Originally posted on Gigaom:
In this age of everything, everywhere, online, I’ve heard many people ask why the San Diego Comic-Con, July’s annual celebration of film, television and etcetera, has held out on live-streaming the panels and events which make up the convention’s core.
Yes, it’d be a major infrastructure demand, but the cameras are already set up, after all, and given the rate at which badges sell out, a paid live-stream offering would likely have no trouble finding an audience. Watching the action of SDCC unfold from the cheap seats this year, though, it seems the reason parent company Comic-Con International has held out is because live-streaming is unnecessary. Its attendees are doing the work for them.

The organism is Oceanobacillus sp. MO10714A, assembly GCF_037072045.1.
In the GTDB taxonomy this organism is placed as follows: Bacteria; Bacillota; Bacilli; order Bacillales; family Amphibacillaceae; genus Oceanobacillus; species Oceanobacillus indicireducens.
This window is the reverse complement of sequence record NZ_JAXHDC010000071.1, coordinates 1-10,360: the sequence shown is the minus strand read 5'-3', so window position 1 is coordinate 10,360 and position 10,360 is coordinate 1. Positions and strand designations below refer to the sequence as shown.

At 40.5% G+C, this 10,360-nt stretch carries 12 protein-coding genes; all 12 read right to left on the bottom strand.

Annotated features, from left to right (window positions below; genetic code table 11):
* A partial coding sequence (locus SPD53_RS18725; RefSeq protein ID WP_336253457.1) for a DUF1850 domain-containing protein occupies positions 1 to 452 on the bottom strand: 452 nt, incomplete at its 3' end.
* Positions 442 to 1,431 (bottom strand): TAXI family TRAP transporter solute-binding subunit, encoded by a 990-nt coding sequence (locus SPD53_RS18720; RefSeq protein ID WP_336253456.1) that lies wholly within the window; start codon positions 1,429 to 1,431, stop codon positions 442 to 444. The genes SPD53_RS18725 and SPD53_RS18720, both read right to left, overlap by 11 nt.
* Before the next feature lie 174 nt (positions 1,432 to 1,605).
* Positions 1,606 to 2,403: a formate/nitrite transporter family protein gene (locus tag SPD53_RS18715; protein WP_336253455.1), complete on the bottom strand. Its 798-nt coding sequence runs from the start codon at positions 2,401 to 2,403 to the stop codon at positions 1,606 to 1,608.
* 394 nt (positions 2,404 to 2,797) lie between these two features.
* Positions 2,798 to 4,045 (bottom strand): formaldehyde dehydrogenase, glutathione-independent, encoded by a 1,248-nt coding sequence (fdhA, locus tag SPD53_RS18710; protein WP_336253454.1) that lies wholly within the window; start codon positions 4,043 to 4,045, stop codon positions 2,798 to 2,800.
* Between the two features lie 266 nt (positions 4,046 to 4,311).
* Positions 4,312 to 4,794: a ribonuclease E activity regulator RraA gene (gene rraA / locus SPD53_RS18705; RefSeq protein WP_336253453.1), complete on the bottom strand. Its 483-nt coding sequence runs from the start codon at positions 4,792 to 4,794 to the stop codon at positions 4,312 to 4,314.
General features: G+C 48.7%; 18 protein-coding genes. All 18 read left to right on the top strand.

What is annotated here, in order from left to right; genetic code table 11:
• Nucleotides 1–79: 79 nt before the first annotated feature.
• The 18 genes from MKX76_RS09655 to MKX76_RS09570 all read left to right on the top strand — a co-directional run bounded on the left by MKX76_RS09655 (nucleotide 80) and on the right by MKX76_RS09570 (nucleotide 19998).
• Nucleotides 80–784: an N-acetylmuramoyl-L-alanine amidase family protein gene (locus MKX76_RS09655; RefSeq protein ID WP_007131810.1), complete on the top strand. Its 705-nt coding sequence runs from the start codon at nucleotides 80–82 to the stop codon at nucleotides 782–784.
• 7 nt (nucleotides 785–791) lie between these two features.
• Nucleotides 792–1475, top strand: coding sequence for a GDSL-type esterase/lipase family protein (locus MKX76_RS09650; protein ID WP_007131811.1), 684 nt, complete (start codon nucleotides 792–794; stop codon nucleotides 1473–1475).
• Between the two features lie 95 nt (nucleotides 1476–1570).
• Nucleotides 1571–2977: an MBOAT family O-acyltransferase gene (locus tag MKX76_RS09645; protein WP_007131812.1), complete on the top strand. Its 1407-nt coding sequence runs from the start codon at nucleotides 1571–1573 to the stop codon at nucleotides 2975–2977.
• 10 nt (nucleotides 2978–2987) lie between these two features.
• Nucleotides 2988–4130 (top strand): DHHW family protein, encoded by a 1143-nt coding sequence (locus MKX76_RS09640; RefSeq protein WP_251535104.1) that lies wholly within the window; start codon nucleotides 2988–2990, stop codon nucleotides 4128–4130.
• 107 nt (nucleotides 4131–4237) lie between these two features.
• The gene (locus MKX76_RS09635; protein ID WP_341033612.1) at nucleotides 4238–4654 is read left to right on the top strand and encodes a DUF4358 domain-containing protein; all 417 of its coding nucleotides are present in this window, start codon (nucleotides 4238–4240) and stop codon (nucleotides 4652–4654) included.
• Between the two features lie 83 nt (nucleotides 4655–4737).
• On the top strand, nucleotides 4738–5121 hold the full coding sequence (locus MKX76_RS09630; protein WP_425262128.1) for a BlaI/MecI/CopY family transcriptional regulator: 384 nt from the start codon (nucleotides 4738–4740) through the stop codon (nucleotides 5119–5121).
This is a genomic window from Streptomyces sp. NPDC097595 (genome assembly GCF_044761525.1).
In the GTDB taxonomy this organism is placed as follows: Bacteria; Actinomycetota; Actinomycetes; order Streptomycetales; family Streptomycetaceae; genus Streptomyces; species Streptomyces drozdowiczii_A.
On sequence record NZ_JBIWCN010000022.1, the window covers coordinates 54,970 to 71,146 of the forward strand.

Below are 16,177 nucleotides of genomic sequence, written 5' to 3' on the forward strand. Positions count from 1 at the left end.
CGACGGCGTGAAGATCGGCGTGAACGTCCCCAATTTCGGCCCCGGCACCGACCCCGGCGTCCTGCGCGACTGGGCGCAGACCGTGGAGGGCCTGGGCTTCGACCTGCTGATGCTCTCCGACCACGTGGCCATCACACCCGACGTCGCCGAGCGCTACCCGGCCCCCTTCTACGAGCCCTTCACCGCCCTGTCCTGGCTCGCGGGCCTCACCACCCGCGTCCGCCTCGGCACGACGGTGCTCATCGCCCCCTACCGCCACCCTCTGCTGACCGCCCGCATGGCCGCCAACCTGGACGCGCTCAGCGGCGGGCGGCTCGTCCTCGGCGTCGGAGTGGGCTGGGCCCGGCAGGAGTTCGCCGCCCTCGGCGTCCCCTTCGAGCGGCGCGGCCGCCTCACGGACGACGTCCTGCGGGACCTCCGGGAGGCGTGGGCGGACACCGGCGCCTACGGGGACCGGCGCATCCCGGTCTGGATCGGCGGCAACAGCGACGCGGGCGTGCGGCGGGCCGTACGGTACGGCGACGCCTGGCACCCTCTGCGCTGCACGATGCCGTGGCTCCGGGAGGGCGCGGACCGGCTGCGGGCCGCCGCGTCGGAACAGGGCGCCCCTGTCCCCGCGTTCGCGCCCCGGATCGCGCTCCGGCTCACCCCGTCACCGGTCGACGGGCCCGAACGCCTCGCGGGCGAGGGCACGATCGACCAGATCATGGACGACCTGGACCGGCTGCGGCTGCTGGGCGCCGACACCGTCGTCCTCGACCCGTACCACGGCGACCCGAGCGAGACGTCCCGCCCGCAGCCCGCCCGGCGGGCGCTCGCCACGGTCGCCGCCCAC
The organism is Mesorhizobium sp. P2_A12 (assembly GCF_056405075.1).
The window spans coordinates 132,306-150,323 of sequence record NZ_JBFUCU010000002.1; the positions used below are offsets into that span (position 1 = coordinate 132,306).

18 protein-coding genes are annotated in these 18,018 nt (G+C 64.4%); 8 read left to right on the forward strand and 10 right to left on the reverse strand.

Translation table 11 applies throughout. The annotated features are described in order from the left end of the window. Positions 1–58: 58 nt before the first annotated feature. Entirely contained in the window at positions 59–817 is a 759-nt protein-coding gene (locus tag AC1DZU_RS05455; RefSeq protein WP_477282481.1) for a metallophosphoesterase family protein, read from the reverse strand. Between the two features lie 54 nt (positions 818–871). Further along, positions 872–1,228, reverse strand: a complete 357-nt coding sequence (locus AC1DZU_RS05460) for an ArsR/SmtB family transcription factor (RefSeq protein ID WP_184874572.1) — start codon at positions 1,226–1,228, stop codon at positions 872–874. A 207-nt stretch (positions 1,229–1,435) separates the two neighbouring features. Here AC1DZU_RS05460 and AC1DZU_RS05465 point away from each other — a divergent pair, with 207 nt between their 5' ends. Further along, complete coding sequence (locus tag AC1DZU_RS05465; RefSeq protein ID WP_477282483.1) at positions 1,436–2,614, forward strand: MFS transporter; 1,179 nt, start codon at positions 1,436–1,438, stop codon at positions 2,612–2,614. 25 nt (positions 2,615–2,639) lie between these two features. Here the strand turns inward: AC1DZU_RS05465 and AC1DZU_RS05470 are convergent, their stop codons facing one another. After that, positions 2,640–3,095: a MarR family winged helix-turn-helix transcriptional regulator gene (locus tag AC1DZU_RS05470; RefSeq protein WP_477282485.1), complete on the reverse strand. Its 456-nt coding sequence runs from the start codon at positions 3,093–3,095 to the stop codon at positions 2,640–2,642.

In 2003, I began regularly attending the San Diego Comic-Con, and every year since I found it to be, essentially, pop culture Christmas. From watching Joss Whedon directly address questions about a Dr. Horrible sequel, to gawking at small children in adorable costumes, to finding that one collectable or comic that would be available nowhere else, attending was always worth the humidity, money and inconvenience.